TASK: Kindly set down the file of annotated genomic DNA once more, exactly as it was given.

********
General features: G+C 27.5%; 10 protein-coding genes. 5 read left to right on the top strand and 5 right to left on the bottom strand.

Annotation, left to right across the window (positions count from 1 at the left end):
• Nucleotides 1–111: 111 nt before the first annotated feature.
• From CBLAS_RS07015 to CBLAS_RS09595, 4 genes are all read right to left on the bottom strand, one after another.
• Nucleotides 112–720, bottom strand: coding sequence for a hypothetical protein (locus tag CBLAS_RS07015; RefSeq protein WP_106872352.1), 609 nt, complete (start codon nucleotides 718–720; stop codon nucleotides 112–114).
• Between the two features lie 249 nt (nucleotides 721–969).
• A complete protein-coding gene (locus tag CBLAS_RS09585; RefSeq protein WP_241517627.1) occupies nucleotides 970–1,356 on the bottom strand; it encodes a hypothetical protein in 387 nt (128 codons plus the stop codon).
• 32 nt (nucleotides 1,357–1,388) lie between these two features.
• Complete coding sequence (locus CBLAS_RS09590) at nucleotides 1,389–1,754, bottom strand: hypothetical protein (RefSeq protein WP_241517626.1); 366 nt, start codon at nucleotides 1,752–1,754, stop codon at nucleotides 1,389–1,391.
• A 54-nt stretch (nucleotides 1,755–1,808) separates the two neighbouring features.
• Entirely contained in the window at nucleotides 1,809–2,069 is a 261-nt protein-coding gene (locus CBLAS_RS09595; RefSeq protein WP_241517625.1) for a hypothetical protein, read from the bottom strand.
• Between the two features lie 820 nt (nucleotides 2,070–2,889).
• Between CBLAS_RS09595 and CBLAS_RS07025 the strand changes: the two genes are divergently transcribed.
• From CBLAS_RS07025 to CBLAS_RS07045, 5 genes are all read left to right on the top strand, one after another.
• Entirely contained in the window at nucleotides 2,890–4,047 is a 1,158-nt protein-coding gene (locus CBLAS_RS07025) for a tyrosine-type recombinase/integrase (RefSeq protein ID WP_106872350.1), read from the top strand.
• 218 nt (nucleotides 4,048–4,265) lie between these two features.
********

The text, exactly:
General features: G+C 27.5%; 10 protein-coding genes. 5 read left to right on the top strand and 5 right to left on the bottom strand.

Annotation, left to right across the window (positions count from 1 at the left end):
• Nucleotides 1–111: 111 nt before the first annotated feature.
• From CBLAS_RS07015 to CBLAS_RS09595, 4 genes are all read right to left on the bottom strand, one after another.
• Nucleotides 112–720, bottom strand: coding sequence for a hypothetical protein (locus tag CBLAS_RS07015; RefSeq protein WP_106872352.1), 609 nt, complete (start codon nucleotides 718–720; stop codon nucleotides 112–114).
• Between the two features lie 249 nt (nucleotides 721–969).
• A complete protein-coding gene (locus tag CBLAS_RS09585; RefSeq protein WP_241517627.1) occupies nucleotides 970–1,356 on the bottom strand; it encodes a hypothetical protein in 387 nt (128 codons plus the stop codon).
• 32 nt (nucleotides 1,357–1,388) lie between these two features.
• Complete coding sequence (locus CBLAS_RS09590) at nucleotides 1,389–1,754, bottom strand: hypothetical protein (RefSeq protein WP_241517626.1); 366 nt, start codon at nucleotides 1,752–1,754, stop codon at nucleotides 1,389–1,391.
• A 54-nt stretch (nucleotides 1,755–1,808) separates the two neighbouring features.
• Entirely contained in the window at nucleotides 1,809–2,069 is a 261-nt protein-coding gene (locus CBLAS_RS09595; RefSeq protein WP_241517625.1) for a hypothetical protein, read from the bottom strand.
• Between the two features lie 820 nt (nucleotides 2,070–2,889).
• Between CBLAS_RS09595 and CBLAS_RS07025 the strand changes: the two genes are divergently transcribed.
• From CBLAS_RS07025 to CBLAS_RS07045, 5 genes are all read left to right on the top strand, one after another.
• Entirely contained in the window at nucleotides 2,890–4,047 is a 1,158-nt protein-coding gene (locus CBLAS_RS07025) for a tyrosine-type recombinase/integrase (RefSeq protein ID WP_106872350.1), read from the top strand.
• 218 nt (nucleotides 4,048–4,265) lie between these two features.